The Wigilia Feast
Wigilia festivities begin with the appearance of the first star "Gwiazdka" in the eastern sky symbolizing the Star of Bethlehem.
The Christmas meal begins with sharing of the blessed Opłatek (communion wafer), which is a symbol of unity with Christ. The head of the household breaks the opłatek with his wife and they wish each other health, wealth and happiness. This offering and exchange of wishes is repeated with each person beginning with the oldest and ending with the youngest. For those far away, the opłatek is mailed with good wishes.
There is no meat served and the number of dishes is usually 11 or 13. It is believed that uneven number of dishes brings harvest and good luck in the following year. On the other hand, an even number will destroy a chance of anything that was desired such as wealth, another child etc. However, some believe that there should be 12 dishes to represent twelve apostles.
Meatless dishes include: Fish that is prepared many ways - herring (śledzik), carp or pike. Choice of soups - red borscht, mushroom and sauerkraut soups are most common and are complemented with uszka or krokiety (Polish version of tortellini or egg roll). Pierogi (dumplings) are served with different fillings - usually sauerkraut and mushrooms. The desserts consist of such delicacies as dried fruit compote and kutia (with poppy seeds).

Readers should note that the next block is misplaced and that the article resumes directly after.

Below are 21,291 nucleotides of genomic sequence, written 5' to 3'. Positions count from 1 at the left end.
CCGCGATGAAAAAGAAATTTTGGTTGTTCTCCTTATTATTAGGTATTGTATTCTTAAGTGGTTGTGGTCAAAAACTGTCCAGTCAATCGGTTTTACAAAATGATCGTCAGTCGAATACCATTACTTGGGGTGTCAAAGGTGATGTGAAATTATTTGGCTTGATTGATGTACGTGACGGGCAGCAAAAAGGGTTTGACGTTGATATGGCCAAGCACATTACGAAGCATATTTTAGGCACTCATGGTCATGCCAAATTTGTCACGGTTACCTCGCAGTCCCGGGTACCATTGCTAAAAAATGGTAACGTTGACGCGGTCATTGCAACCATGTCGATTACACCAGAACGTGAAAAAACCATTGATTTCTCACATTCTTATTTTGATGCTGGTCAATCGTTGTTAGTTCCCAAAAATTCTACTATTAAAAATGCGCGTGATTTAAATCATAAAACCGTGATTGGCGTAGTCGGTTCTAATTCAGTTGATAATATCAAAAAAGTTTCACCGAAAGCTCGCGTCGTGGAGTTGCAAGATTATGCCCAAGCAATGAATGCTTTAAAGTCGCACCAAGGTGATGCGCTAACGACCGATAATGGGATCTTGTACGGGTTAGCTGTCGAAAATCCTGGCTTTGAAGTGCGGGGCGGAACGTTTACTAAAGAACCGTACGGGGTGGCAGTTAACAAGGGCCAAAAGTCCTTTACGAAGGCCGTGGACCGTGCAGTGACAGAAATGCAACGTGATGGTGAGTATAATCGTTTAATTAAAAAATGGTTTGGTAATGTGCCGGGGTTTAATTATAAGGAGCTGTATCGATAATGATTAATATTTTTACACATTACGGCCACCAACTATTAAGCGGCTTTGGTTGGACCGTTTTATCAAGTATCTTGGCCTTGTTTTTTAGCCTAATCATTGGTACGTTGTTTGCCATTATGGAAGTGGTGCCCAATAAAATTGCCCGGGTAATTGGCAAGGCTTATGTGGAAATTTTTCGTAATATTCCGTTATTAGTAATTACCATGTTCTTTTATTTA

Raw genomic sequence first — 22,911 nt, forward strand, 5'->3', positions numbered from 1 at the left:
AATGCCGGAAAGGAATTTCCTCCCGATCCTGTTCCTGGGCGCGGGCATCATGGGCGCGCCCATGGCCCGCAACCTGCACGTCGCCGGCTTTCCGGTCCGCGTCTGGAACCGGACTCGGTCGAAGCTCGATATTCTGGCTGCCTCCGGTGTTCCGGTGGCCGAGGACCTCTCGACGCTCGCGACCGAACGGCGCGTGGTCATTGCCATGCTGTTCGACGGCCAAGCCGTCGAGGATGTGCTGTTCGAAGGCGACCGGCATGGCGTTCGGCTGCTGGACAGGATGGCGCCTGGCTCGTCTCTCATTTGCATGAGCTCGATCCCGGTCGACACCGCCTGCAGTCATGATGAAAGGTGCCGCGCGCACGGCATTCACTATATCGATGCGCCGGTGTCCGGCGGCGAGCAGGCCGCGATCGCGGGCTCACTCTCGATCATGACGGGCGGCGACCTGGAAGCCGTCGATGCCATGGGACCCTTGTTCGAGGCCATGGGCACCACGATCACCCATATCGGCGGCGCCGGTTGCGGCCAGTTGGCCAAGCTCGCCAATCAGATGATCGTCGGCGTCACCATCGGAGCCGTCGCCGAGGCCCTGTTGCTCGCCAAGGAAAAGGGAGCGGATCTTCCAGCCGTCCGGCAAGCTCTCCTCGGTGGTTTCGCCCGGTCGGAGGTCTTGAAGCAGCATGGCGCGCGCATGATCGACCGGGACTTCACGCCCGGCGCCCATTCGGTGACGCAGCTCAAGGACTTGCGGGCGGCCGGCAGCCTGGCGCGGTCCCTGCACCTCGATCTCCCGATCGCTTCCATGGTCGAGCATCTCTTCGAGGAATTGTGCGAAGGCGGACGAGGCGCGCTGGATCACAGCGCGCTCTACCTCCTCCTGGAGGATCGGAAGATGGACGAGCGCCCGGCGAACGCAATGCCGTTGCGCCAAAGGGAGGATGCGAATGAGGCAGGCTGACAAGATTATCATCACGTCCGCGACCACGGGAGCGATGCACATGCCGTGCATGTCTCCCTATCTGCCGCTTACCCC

During the meal, św. Mikołaj comes and leaves presents.
At the end of the supper, the host signals and all rise in unison. That custom prevails due to another superstition which foretells that the first to rise will die before the next Christmas Eve. Then all proceed to sit around the Christmas tree and it's time for old stories and singing "Kolᶒdy" (carols).
In Polish, Midnight Mass is called Pasterka. As the name signifies, the Mass of the Shepherd commemorates the shepherds who were the first to greet the newborn baby Jesus. After the Mass, people go home and have a glass of hot compote and a piece of cake. Some have been known to partake in a bit of bigos (hunter's stew) upon return from the Mass.
It is believed that during Holy Night domestic animals speak in human voices, but only the innocent of heart may hear them.
This day is spent quietly with immediate family. Christmas Day is free of all unnecessary work and dishes are prepared ahead of time. Most popular is bigos (hunter's stew).
St. Stephen's Day
is known as the second holiday and this day is spent on visiting family and friends. At night, carolers wonder out carrying a Szopka (crèche). Herody sing as well as reenact scenes from King Herod's life. Herody are usually made up of boys and an accordionist. They are dressed up as Three Kings, King Herod, a soldier, an angel, a devil, death, shepherds etc. Most are given tokens of appreciation such as money or a drink to warm up.
On the feast of the Epiphany, the priest and the organist visit homes. They bless them and write over the doors initials of the three wise men - KMB (Kasper, Melchior and Balthazar) - in the belief that this will spare the homes from misfortune.